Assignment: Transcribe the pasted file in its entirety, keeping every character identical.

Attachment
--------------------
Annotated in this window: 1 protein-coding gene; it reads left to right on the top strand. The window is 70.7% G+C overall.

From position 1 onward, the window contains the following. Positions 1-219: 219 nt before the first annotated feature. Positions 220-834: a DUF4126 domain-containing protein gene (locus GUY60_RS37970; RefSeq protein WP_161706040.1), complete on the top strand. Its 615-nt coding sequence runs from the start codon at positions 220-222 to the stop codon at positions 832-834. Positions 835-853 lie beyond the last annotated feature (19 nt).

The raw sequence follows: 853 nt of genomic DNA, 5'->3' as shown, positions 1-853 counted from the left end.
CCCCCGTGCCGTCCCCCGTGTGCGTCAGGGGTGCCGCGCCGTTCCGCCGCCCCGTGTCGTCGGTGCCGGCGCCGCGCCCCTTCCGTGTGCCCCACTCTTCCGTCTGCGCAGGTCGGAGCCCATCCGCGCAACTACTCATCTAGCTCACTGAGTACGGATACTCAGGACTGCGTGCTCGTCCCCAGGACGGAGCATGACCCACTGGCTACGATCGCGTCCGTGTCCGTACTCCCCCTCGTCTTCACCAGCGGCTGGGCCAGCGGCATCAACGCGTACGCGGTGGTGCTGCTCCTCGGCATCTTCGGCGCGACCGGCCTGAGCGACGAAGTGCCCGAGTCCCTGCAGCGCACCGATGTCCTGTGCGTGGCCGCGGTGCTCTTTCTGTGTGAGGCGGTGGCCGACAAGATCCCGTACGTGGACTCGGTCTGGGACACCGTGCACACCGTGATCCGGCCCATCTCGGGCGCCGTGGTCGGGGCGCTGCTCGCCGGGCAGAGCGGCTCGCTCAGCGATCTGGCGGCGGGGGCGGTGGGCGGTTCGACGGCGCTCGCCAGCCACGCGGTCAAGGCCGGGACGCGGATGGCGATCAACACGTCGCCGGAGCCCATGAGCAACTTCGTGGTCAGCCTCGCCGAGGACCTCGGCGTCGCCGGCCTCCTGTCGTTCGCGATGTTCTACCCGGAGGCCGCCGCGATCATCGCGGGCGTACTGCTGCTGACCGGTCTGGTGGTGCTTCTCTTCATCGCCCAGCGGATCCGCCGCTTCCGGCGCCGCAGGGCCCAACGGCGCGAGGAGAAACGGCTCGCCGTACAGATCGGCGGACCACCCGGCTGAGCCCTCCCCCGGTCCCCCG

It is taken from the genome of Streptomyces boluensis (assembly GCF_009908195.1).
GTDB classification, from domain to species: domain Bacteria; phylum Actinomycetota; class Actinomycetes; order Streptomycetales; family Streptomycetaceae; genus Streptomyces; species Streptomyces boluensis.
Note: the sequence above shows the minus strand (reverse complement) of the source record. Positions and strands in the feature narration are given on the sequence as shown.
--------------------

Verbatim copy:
Annotated in this window: 1 protein-coding gene; it reads left to right on the top strand. The window is 70.7% G+C overall.

From position 1 onward, the window contains the following. Positions 1-219: 219 nt before the first annotated feature. Positions 220-834: a DUF4126 domain-containing protein gene (locus GUY60_RS37970; RefSeq protein WP_161706040.1), complete on the top strand. Its 615-nt coding sequence runs from the start codon at positions 220-222 to the stop codon at positions 832-834. Positions 835-853 lie beyond the last annotated feature (19 nt).

The raw sequence follows: 853 nt of genomic DNA, 5'->3' as shown, positions 1-853 counted from the left end.
CCCCCGTGCCGTCCCCCGTGTGCGTCAGGGGTGCCGCGCCGTTCCGCCGCCCCGTGTCGTCGGTGCCGGCGCCGCGCCCCTTCCGTGTGCCCCACTCTTCCGTCTGCGCAGGTCGGAGCCCATCCGCGCAACTACTCATCTAGCTCACTGAGTACGGATACTCAGGACTGCGTGCTCGTCCCCAGGACGGAGCATGACCCACTGGCTACGATCGCGTCCGTGTCCGTACTCCCCCTCGTCTTCACCAGCGGCTGGGCCAGCGGCATCAACGCGTACGCGGTGGTGCTGCTCCTCGGCATCTTCGGCGCGACCGGCCTGAGCGACGAAGTGCCCGAGTCCCTGCAGCGCACCGATGTCCTGTGCGTGGCCGCGGTGCTCTTTCTGTGTGAGGCGGTGGCCGACAAGATCCCGTACGTGGACTCGGTCTGGGACACCGTGCACACCGTGATCCGGCCCATCTCGGGCGCCGTGGTCGGGGCGCTGCTCGCCGGGCAGAGCGGCTCGCTCAGCGATCTGGCGGCGGGGGCGGTGGGCGGTTCGACGGCGCTCGCCAGCCACGCGGTCAAGGCCGGGACGCGGATGGCGATCAACACGTCGCCGGAGCCCATGAGCAACTTCGTGGTCAGCCTCGCCGAGGACCTCGGCGTCGCCGGCCTCCTGTCGTTCGCGATGTTCTACCCGGAGGCCGCCGCGATCATCGCGGGCGTACTGCTGCTGACCGGTCTGGTGGTGCTTCTCTTCATCGCCCAGCGGATCCGCCGCTTCCGGCGCCGCAGGGCCCAACGGCGCGAGGAGAAACGGCTCGCCGTACAGATCGGCGGACCACCCGGCTGAGCCCTCCCCCGGTCCCCCG

It is taken from the genome of Streptomyces boluensis (assembly GCF_009908195.1).
GTDB classification, from domain to species: domain Bacteria; phylum Actinomycetota; class Actinomycetes; order Streptomycetales; family Streptomycetaceae; genus Streptomyces; species Streptomyces boluensis.
Note: the sequence above shows the minus strand (reverse complement) of the source record. Positions and strands in the feature narration are given on the sequence as shown.